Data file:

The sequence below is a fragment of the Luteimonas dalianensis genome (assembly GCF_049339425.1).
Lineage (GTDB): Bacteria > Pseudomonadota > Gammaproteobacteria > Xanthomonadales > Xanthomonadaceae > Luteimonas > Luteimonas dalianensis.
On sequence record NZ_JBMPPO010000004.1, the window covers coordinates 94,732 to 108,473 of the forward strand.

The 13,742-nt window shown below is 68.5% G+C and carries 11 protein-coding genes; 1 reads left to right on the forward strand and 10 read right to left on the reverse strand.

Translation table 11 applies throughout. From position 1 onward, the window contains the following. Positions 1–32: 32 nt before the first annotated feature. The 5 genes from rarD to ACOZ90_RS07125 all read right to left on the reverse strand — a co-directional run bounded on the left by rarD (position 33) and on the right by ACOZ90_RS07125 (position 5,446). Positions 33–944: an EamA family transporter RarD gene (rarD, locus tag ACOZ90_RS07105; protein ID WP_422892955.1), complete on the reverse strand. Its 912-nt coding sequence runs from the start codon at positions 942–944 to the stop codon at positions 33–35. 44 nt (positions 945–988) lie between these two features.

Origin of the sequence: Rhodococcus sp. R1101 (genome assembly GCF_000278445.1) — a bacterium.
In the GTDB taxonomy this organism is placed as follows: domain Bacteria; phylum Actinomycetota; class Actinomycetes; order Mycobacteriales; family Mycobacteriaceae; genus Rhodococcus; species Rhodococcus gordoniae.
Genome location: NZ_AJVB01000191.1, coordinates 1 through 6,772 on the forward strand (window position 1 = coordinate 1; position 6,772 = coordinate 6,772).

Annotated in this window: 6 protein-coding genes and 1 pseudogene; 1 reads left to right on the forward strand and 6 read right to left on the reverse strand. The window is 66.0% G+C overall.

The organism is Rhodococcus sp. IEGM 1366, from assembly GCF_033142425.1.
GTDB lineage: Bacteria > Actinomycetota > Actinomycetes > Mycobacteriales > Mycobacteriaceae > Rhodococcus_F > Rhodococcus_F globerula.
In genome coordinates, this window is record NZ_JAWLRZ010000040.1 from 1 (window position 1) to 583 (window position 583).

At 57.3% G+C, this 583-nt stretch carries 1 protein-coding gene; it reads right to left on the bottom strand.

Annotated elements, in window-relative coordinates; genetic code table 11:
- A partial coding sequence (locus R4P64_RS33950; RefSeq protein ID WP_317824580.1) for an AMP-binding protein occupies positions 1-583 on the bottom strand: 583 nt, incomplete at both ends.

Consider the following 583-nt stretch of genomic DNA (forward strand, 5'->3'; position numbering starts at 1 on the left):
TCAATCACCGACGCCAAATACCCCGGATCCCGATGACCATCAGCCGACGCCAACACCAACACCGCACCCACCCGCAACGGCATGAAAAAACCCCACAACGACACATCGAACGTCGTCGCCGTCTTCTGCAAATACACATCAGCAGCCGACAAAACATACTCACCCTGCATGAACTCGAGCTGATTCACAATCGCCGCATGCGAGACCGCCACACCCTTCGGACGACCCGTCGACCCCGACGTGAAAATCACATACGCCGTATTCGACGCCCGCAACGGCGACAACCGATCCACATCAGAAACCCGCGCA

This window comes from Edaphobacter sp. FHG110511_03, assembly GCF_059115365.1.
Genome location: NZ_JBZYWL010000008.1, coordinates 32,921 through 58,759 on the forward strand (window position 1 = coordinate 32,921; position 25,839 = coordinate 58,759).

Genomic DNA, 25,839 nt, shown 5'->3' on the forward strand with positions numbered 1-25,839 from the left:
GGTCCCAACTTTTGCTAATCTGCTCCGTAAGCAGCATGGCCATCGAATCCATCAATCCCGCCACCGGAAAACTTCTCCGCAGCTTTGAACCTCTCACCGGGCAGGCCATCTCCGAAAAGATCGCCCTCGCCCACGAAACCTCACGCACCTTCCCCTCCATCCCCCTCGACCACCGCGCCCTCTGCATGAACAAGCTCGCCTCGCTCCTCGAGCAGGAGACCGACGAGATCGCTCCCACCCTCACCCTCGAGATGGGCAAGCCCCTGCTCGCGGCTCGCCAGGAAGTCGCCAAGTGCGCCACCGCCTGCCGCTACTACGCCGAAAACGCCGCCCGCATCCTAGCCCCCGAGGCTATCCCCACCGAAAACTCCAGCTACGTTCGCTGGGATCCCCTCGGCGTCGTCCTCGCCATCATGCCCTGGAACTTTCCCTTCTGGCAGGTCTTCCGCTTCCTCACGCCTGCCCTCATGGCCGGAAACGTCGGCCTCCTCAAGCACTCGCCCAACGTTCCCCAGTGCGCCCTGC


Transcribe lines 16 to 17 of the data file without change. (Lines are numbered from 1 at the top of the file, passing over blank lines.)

Consider the following 583-nt stretch of genomic DNA (forward strand, 5'->3'; position numbering starts at 1 on the left):
TCAATCACCGACGCCAAATACCCCGGATCCCGATGACCATCAGCCGACGCCAACACCAACACCGCACCCACCCGCAACGGCATGAAAAAACCCCACAACGACACATCGAACGTCGTCGCCGTCTTCTGCAAATACACATCAGCAGCCGACAAAACATACTCACCCTGCATGAACTCGAGCTGATTCACAATCGCCGCATGCGAGACCGCCACACCCTTCGGACGACCCGTCGACCCCGACGTGAAAATCACATACGCCGTATTCGACGCCCGCAACGGCGACAACCGATCCACATCAGAAACCCGCGCA